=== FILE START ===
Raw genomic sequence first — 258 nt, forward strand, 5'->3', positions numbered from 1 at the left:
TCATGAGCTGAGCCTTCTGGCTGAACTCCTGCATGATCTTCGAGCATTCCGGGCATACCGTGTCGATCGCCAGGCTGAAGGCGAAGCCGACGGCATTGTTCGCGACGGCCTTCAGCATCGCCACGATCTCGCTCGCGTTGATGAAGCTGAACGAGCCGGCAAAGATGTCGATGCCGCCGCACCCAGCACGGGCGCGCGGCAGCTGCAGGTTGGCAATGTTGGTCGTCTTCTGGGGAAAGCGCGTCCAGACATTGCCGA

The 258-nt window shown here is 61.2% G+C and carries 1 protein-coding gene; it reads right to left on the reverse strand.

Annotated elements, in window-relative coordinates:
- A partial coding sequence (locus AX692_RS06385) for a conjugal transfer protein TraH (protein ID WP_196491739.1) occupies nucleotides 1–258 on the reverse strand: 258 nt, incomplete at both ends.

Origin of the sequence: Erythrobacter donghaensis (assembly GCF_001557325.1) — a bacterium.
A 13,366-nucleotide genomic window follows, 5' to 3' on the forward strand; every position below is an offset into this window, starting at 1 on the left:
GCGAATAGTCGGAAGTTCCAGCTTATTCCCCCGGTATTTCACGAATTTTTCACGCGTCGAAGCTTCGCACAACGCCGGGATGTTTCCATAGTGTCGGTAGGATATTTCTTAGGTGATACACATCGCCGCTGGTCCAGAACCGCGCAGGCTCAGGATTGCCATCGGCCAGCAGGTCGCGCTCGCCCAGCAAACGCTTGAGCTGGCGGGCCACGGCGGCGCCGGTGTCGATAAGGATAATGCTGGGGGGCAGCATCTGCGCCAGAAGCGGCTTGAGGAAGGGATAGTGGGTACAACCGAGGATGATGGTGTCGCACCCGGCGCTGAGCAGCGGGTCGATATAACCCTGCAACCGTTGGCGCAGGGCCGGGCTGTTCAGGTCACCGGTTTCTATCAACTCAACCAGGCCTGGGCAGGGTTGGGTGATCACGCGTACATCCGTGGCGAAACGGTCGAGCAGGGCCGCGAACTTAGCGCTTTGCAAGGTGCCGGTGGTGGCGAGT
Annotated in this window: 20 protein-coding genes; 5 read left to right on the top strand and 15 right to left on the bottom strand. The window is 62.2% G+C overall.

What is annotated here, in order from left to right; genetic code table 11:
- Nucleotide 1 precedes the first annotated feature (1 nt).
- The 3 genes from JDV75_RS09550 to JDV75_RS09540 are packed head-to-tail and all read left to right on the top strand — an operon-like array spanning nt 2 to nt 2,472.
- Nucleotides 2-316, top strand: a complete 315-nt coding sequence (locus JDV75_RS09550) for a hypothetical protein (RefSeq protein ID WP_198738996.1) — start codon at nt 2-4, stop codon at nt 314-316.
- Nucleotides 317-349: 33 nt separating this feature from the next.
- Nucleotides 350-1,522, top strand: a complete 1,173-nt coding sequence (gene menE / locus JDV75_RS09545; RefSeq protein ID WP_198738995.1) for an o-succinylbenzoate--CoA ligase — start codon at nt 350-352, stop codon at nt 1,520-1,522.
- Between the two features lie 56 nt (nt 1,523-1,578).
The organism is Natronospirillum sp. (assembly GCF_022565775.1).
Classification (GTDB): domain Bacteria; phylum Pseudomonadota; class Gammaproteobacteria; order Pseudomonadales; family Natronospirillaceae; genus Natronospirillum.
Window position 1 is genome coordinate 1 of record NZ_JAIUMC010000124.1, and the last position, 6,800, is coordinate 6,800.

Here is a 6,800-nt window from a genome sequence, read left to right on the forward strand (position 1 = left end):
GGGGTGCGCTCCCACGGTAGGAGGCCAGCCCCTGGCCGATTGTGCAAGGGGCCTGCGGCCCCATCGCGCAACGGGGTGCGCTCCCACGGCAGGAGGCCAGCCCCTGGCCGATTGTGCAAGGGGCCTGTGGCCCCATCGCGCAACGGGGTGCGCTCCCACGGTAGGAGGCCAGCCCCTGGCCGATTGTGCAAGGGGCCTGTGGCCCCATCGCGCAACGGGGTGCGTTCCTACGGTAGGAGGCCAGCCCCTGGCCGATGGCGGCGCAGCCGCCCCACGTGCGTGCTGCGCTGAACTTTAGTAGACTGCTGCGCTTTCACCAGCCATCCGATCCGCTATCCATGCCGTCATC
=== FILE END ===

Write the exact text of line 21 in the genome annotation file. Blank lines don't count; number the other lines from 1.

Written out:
GGGGTGCGCTCCCACGGTAGGAGGCCAGCCCCTGGCCGATTGTGCAAGGGGCCTGCGGCCCCATCGCGCAACGGGGTGCGCTCCCACGGCAGGAGGCCAGCCCCTGGCCGATTGTGCAAGGGGCCTGTGGCCCCATCGCGCAACGGGGTGCGCTCCCACGGTAGGAGGCCAGCCCCTGGCCGATTGTGCAAGGGGCCTGTGGCCCCATCGCGCAACGGGGTGCGTTCCTACGGTAGGAGGCCAGCCCCTGGCCGATGGCGGCGCAGCCGCCCCACGTGCGTGCTGCGCTGAACTTTAGTAGACTGCTGCGCTTTCACCAGCCATCCGATCCGCTATCCATGCCGTCATC